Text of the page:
Plane & Pilot
Sunday, May 1, 2005

First Flight


Alleviating a non-pilot’s fears of little airplanes



Liz was a good sport and willing to learn, but she had a tough time suppressing her fears. I explained every move I made, from engine start to shutdown, and I warned her ahead of time about any sound or movement the aircraft might make—the rumble and slight wallow associated with gear retraction or extension, the gear warning horn (which I carefully avoided activating) and the autopilot disconnect warning. I pulled the stall warning circuit breaker before the flight to avoid scaring her during landing. I had her wear the most comfortable headset I own and got rid of the confusing ATC chatter as soon as it was practical.

I pointed out the airspeed indicator and altimeter on her copilot instruments so she could keep track of speed and height, but I deliberately avoided burdening her with any other technical information unless she asked. By planning ahead, I kept bank angles to no more than 15 degrees, maintained a fairly level deck angle using gear and flaps to facilitate descents, made power increases and reductions very slowly and generally tried to make the entire flight as smooth as possible.

I tried to keep my explanations as short as possible to let her take it all in with a minimum of coaching. My comments were only intended to suggest that everything she was experiencing was normal and expected.

I’d love to report that my incredible skill and ability delighted Liz and she became so enthusiastic that she’s now working on her private ticket. That’s not exactly the case, partially because I’m not that good, but a combination of a reliable airplane and excellent weather made for an easy flight. Nothing I did confirmed her fears, and I apparently relieved some of them.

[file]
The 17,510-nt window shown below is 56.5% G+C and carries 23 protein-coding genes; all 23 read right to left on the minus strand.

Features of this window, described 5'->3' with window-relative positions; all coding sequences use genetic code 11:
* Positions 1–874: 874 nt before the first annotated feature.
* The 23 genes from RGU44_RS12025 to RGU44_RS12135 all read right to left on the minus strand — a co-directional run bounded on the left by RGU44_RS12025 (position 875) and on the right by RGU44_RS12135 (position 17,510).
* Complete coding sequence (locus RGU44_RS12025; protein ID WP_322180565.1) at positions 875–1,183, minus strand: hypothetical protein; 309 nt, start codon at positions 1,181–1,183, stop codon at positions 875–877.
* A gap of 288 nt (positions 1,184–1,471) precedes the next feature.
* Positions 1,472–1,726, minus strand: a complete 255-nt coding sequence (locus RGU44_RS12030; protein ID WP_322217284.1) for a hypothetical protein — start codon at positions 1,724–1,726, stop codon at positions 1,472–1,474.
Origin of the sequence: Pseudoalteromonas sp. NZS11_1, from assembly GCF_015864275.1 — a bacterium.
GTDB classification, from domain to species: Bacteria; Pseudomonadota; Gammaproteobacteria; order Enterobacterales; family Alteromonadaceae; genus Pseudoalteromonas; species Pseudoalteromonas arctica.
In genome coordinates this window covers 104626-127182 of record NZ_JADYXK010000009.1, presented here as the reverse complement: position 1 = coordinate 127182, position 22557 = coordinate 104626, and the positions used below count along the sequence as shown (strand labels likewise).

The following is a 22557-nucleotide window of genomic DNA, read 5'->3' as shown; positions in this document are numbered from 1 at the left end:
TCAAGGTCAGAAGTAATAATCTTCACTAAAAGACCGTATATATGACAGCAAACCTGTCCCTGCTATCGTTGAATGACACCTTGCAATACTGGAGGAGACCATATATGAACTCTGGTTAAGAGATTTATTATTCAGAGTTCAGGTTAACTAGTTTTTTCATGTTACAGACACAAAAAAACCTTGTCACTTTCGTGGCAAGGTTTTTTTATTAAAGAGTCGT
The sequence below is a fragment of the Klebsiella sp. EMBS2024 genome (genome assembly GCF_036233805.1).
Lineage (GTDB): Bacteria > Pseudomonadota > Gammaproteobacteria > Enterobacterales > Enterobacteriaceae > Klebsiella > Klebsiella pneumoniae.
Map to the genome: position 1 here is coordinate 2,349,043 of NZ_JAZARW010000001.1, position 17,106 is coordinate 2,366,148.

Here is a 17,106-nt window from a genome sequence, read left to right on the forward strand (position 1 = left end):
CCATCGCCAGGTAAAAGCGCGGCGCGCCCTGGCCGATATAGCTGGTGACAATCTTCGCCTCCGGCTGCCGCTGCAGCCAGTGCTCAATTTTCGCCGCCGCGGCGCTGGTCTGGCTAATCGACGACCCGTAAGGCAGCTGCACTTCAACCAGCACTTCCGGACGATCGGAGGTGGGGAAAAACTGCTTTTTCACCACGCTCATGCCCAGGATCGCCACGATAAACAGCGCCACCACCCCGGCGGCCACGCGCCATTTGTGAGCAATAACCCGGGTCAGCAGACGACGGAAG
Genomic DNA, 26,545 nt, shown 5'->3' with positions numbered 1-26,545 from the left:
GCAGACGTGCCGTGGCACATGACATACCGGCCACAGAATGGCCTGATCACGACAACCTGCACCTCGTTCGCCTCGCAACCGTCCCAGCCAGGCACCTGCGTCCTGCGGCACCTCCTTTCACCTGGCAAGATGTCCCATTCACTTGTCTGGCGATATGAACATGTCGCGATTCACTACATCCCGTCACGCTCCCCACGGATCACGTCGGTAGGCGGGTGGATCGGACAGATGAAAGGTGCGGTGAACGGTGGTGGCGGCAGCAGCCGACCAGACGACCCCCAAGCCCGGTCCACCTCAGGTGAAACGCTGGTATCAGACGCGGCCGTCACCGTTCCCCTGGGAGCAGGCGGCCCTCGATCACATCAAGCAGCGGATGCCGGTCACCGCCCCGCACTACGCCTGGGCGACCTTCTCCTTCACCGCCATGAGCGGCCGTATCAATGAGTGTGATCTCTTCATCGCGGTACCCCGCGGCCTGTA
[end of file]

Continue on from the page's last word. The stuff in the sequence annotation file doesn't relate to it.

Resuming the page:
If you’re asked to give a first flight, especially if it’s with someone who may be apprehensive about flying, remember that you’re not trying to impress them with your super-human ability to operate an airplane. You don’t need a big, pressurized twin, either, although twins do inspire confidence in non-pilots. A Piper Cherokee or Cessna Skyhawk will do just fine. (Some pilots favor high wings for a first flight because of the better view of the ground.)

Pick a clear day, keep bank angles to a minimum, fly as smoothly as possible and attempt to make the experience as enjoyable as you can. Your primary mission should be to prove that small aircraft can be as comfortable and safe as airliners and a whole lot more fun.

Bill Cox is entering his third decade as a senior contributor to Plane & Pilot® and provides consulting for media, entertainment and aviation concerns worldwide.
E-mail him at This e-mail address is being protected from spambots. You need JavaScript enabled to view it .





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